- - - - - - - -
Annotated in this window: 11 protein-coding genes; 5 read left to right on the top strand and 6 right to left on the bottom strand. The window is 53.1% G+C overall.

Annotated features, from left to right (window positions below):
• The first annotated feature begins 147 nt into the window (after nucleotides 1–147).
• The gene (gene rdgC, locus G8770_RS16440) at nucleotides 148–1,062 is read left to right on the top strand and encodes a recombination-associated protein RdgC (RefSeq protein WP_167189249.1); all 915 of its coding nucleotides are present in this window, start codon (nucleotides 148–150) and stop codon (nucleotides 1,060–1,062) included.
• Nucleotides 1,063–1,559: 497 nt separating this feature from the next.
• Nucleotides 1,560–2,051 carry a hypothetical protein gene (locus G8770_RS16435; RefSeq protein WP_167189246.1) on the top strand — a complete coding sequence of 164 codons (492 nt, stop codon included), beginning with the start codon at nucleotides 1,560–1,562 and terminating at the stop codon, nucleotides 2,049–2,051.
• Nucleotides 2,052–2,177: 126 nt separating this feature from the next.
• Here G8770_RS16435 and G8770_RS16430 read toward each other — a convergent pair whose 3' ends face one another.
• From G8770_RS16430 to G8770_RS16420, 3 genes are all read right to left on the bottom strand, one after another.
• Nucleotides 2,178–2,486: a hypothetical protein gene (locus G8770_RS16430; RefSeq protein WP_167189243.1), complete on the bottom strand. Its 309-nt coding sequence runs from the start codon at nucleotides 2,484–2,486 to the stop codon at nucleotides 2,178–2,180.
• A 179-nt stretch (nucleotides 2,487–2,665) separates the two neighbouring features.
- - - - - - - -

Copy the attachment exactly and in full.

Annotated in this window: 11 protein-coding genes; 5 read left to right on the top strand and 6 right to left on the bottom strand. The window is 53.1% G+C overall.

Annotated features, from left to right (window positions below):
• The first annotated feature begins 147 nt into the window (after nucleotides 1–147).
• The gene (gene rdgC, locus G8770_RS16440) at nucleotides 148–1,062 is read left to right on the top strand and encodes a recombination-associated protein RdgC (RefSeq protein WP_167189249.1); all 915 of its coding nucleotides are present in this window, start codon (nucleotides 148–150) and stop codon (nucleotides 1,060–1,062) included.
• Nucleotides 1,063–1,559: 497 nt separating this feature from the next.
• Nucleotides 1,560–2,051 carry a hypothetical protein gene (locus G8770_RS16435; RefSeq protein WP_167189246.1) on the top strand — a complete coding sequence of 164 codons (492 nt, stop codon included), beginning with the start codon at nucleotides 1,560–1,562 and terminating at the stop codon, nucleotides 2,049–2,051.
• Nucleotides 2,052–2,177: 126 nt separating this feature from the next.
• Here G8770_RS16435 and G8770_RS16430 read toward each other — a convergent pair whose 3' ends face one another.
• From G8770_RS16430 to G8770_RS16420, 3 genes are all read right to left on the bottom strand, one after another.
• Nucleotides 2,178–2,486: a hypothetical protein gene (locus G8770_RS16430; RefSeq protein WP_167189243.1), complete on the bottom strand. Its 309-nt coding sequence runs from the start codon at nucleotides 2,484–2,486 to the stop codon at nucleotides 2,178–2,180.
• A 179-nt stretch (nucleotides 2,487–2,665) separates the two neighbouring features.